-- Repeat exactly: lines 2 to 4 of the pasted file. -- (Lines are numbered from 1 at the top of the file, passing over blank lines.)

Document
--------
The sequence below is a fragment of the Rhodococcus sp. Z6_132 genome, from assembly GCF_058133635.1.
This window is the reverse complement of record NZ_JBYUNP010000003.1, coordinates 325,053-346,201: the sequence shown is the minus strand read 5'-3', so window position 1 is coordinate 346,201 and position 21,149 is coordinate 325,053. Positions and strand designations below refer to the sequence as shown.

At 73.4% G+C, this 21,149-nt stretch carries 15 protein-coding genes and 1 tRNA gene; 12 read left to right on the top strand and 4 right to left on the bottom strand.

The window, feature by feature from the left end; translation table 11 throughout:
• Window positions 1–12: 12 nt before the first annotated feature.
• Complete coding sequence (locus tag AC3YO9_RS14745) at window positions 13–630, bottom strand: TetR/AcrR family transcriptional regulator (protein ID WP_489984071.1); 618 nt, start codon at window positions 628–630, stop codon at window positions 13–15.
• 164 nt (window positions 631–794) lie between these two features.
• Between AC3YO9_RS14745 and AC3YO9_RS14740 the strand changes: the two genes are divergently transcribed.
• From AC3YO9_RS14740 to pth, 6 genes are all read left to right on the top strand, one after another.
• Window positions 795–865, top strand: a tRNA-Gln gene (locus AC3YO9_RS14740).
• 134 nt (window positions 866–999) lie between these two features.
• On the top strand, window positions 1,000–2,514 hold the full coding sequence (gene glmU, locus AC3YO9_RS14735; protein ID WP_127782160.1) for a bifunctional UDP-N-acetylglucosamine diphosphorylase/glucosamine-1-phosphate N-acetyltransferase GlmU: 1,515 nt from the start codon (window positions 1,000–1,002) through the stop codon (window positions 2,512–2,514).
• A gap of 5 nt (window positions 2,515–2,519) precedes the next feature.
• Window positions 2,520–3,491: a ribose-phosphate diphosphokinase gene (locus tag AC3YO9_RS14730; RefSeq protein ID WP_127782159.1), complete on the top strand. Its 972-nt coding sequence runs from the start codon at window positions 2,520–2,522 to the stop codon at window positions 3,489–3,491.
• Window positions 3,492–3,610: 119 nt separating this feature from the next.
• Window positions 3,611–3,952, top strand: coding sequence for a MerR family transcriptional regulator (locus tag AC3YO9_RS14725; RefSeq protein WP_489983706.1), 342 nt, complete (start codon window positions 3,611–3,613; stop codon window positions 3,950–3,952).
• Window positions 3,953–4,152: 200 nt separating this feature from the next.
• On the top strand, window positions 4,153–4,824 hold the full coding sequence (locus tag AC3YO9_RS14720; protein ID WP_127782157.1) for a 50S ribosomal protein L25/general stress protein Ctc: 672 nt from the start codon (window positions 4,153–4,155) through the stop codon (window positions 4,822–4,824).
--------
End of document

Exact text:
This window is the reverse complement of record NZ_JBYUNP010000003.1, coordinates 325,053-346,201: the sequence shown is the minus strand read 5'-3', so window position 1 is coordinate 346,201 and position 21,149 is coordinate 325,053. Positions and strand designations below refer to the sequence as shown.

At 73.4% G+C, this 21,149-nt stretch carries 15 protein-coding genes and 1 tRNA gene; 12 read left to right on the top strand and 4 right to left on the bottom strand.

The window, feature by feature from the left end; translation table 11 throughout: